baseball name change

Name changes can be stressful. But sometimes they are necessary. Ideally, when you name a brand or organization, it stays named. However, as missions change and trends develop, you may find yourself with a name that is outdated, inaccurate, or worse, considered offensive.

Sports might seem like an unusual place to learn communications techniques for name changes. But because of their active fan base, and prominence, many sports teams have faced this problem. How they went about their name change is instructive for all of us.

Tampa Devil Rays to Tampa Rays

The Tampa Devil Rays were an MLB expansion team. They debuted in 1998 and had a horrible record for their first 20 years. Although the team was named after the Devil Ray, team ownership often got calls from people requesting that they drop “devil” from their name, for religious reasons. The requests were not taken seriously.

In 2004, Stuart Sternberg became the majority owner of the Tampa team. He was determined to change their fortunes. Sternberg wanted to change the name to rid the team of the bad association with 20 years of losing. In 2007, he felt like the team was ready to leave the past behind and he made the name change. The uniform still features a Devil Ray on the sleeve, but is now known as “The Rays” and a new logo features a sun, indicating that they are named for the sunshine Florida is known for. The name change went smoothly, and few people think of the team as the “Devil Rays,” anymore.

Lessons Learned:
The Rays had an advantage in that few people had a strong emotional attachment to the name “Devil Rays.” The team only existed for 20 years, and didn’t really attract a lot of love during that time. Sternberg timed the name change with other changes he was making, creating a unified action that was easy to communicate.

Cleveland Indians to Cleveland Guardians

In December 2020, the Cleveland baseball team announced that they would be getting rid of the name “Indians.” For years, the team had been phasing out the use of an offensive mascot. They had also been facing calls to change the name since the 1970s.

After making the announcement about their intention to change, the team then underwent a long change management process. They started with a list of over 1,000 names. Then, they spent hundreds of hours interviewing players, staff, fans, and community leaders. They also conducted a survey of over 40,000 fans.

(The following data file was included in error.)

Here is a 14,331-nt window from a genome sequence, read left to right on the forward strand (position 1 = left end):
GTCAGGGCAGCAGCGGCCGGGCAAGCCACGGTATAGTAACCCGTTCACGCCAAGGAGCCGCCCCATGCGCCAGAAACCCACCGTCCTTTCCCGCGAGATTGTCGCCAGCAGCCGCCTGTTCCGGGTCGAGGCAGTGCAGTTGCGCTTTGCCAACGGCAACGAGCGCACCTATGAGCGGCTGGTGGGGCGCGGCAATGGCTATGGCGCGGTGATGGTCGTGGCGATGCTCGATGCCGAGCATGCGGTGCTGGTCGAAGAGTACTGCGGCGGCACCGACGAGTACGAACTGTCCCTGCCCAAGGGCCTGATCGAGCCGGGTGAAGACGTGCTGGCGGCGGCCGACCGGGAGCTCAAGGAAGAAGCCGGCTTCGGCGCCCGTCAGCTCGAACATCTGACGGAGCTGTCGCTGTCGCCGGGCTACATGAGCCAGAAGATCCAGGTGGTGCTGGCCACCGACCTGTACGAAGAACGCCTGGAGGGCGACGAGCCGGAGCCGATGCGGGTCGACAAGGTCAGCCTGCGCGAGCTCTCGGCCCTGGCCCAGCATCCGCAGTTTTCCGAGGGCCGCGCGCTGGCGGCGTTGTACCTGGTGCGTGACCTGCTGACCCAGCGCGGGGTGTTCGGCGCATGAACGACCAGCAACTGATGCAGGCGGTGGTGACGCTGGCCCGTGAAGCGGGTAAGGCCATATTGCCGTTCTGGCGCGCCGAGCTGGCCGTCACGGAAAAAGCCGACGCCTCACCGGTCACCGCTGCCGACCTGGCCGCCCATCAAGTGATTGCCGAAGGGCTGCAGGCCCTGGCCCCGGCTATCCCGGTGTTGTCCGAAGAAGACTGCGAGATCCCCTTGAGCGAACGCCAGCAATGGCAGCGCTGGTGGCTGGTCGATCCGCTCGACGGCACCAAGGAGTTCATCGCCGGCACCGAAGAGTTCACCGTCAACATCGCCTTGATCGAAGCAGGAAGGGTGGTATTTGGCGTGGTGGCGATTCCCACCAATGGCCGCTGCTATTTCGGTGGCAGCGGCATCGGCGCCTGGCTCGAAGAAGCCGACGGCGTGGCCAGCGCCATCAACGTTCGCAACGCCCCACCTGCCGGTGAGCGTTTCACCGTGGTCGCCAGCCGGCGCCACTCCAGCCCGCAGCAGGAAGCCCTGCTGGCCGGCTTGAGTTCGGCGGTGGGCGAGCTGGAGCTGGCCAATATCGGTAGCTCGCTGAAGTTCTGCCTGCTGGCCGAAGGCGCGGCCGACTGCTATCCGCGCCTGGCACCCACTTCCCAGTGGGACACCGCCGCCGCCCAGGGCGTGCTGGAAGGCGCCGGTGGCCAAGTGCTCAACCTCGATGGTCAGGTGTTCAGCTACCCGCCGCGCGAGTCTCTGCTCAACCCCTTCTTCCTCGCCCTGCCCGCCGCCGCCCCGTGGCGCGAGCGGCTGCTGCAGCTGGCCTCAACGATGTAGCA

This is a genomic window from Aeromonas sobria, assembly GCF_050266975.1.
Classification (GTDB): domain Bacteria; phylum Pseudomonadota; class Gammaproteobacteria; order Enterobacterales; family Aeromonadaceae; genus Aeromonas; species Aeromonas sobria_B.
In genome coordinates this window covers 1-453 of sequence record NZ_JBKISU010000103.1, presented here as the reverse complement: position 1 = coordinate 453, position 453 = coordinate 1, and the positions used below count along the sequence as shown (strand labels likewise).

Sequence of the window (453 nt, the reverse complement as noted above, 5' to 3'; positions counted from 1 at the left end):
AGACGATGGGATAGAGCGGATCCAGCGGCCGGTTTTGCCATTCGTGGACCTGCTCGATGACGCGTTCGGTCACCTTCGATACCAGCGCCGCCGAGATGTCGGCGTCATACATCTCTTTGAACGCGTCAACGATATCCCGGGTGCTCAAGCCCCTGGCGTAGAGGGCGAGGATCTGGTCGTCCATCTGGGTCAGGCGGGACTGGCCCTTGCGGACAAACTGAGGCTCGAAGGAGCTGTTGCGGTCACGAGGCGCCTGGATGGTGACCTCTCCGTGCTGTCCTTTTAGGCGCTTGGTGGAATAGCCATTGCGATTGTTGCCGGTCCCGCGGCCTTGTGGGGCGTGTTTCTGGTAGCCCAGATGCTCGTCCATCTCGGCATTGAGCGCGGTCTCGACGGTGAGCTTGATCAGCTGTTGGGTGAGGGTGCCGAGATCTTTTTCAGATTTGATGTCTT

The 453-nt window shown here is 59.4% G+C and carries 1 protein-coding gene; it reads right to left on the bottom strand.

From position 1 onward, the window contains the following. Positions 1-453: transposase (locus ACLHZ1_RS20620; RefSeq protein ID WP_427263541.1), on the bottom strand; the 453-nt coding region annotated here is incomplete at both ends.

In July 2021, the team announced that they had chosen “Guardians,” in a nod to a landmark near the field. Owner Paul Dolan articulated his reasons for the change:

“We do feel like we’re doing the right thing and that’s what’s driving this. I know some people disagree, but if anything, I’ve gotten more and more comfortable that we’re headed in the right direction. And actually, the selection of the name solidifies that feeling because of the values that the name represents.”

The team will play out the rest of the 2021 season as the Indians, and then start the 2022 season as the Guardians.

Lessons Learned:

It’s too soon to tell how well the Cleveland name change process will go. But, it’s clear that they’ve taken the process seriously. Involving relevant stakeholders, including fans, will go a long way to making the change palatable to fans who have a long-held attachment to the team. Being able to clearly and confidently articulate the reasons for the change will also help the team. It’s unfortunate that the team waited so long to make the change.

The Washington Football Team

Perhaps no team has more clearly botched their name change than the football team formally known as the Washington Redskins. The team played under the name “Redskins” from 1932-2020. In the almost 90 years they existed, they faced constant requests to change the name. As recently as 2013, the team owner stated that they would not change the name. It was only in 2020, after 87 stakeholders threatened to pull their money from the team, that they agreed to a name change. They will announce the new name in 2022.

Lessons Learned:

Don’t be like the Washington Team. By responding only to financial pressure, the ownership made it clear that they do not actually care about people being offended. Because they have not articulated a clear reason for the change, they risk offending both those who like and dislike the name. In order to make this name change successful, the team will need to involve stakeholders, and communicate their reasons.

Your organization may not have the following of a professional sports team. But that doesn’t mean that you can skip steps when communicating a name change. With stakeholder involvement, research, and a communications plan, you can make the change successful.

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